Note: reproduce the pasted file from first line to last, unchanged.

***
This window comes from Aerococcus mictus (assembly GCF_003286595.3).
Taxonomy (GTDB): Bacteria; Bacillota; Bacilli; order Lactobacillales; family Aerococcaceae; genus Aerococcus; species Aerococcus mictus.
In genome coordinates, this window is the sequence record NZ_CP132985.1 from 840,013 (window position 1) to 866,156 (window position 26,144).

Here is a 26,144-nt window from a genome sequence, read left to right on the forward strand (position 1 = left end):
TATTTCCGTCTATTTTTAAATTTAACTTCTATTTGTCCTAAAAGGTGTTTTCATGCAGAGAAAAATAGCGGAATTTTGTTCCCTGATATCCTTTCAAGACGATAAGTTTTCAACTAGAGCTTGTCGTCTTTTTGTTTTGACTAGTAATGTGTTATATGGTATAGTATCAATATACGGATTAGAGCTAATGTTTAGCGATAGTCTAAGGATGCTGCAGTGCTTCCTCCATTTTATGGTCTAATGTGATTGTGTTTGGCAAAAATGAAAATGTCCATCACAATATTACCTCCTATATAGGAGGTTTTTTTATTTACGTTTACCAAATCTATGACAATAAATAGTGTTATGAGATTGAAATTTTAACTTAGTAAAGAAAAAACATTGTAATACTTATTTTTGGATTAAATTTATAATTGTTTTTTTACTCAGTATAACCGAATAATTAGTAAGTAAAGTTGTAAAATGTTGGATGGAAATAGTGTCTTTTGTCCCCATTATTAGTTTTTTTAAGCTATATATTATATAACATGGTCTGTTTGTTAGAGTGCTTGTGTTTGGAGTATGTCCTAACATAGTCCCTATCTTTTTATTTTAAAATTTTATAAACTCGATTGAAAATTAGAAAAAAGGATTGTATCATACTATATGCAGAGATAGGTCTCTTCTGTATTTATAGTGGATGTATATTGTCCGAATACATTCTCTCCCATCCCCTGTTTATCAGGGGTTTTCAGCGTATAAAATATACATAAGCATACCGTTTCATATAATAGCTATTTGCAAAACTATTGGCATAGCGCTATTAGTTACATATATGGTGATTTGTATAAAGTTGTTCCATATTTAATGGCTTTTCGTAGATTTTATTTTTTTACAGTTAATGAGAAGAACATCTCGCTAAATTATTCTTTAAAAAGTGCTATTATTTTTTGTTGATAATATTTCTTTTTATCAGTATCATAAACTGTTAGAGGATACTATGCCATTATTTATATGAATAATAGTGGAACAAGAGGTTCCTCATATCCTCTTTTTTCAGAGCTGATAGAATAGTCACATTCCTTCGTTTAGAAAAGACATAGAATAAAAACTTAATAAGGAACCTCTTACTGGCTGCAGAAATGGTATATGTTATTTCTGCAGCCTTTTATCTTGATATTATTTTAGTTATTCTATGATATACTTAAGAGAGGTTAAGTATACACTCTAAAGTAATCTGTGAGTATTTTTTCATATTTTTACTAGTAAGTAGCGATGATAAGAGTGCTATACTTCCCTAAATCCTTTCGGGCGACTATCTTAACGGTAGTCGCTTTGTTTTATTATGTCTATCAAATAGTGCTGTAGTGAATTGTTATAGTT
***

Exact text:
This window comes from Aerococcus mictus (assembly GCF_003286595.3).
Taxonomy (GTDB): Bacteria; Bacillota; Bacilli; order Lactobacillales; family Aerococcaceae; genus Aerococcus; species Aerococcus mictus.
In genome coordinates, this window is the sequence record NZ_CP132985.1 from 840,013 (window position 1) to 866,156 (window position 26,144).

Here is a 26,144-nt window from a genome sequence, read left to right on the forward strand (position 1 = left end):
TATTTCCGTCTATTTTTAAATTTAACTTCTATTTGTCCTAAAAGGTGTTTTCATGCAGAGAAAAATAGCGGAATTTTGTTCCCTGATATCCTTTCAAGACGATAAGTTTTCAACTAGAGCTTGTCGTCTTTTTGTTTTGACTAGTAATGTGTTATATGGTATAGTATCAATATACGGATTAGAGCTAATGTTTAGCGATAGTCTAAGGATGCTGCAGTGCTTCCTCCATTTTATGGTCTAATGTGATTGTGTTTGGCAAAAATGAAAATGTCCATCACAATATTACCTCCTATATAGGAGGTTTTTTTATTTACGTTTACCAAATCTATGACAATAAATAGTGTTATGAGATTGAAATTTTAACTTAGTAAAGAAAAAACATTGTAATACTTATTTTTGGATTAAATTTATAATTGTTTTTTTACTCAGTATAACCGAATAATTAGTAAGTAAAGTTGTAAAATGTTGGATGGAAATAGTGTCTTTTGTCCCCATTATTAGTTTTTTTAAGCTATATATTATATAACATGGTCTGTTTGTTAGAGTGCTTGTGTTTGGAGTATGTCCTAACATAGTCCCTATCTTTTTATTTTAAAATTTTATAAACTCGATTGAAAATTAGAAAAAAGGATTGTATCATACTATATGCAGAGATAGGTCTCTTCTGTATTTATAGTGGATGTATATTGTCCGAATACATTCTCTCCCATCCCCTGTTTATCAGGGGTTTTCAGCGTATAAAATATACATAAGCATACCGTTTCATATAATAGCTATTTGCAAAACTATTGGCATAGCGCTATTAGTTACATATATGGTGATTTGTATAAAGTTGTTCCATATTTAATGGCTTTTCGTAGATTTTATTTTTTTACAGTTAATGAGAAGAACATCTCGCTAAATTATTCTTTAAAAAGTGCTATTATTTTTTGTTGATAATATTTCTTTTTATCAGTATCATAAACTGTTAGAGGATACTATGCCATTATTTATATGAATAATAGTGGAACAAGAGGTTCCTCATATCCTCTTTTTTCAGAGCTGATAGAATAGTCACATTCCTTCGTTTAGAAAAGACATAGAATAAAAACTTAATAAGGAACCTCTTACTGGCTGCAGAAATGGTATATGTTATTTCTGCAGCCTTTTATCTTGATATTATTTTAGTTATTCTATGATATACTTAAGAGAGGTTAAGTATACACTCTAAAGTAATCTGTGAGTATTTTTTCATATTTTTACTAGTAAGTAGCGATGATAAGAGTGCTATACTTCCCTAAATCCTTTCGGGCGACTATCTTAACGGTAGTCGCTTTGTTTTATTATGTCTATCAAATAGTGCTGTAGTGAATTGTTATAGTT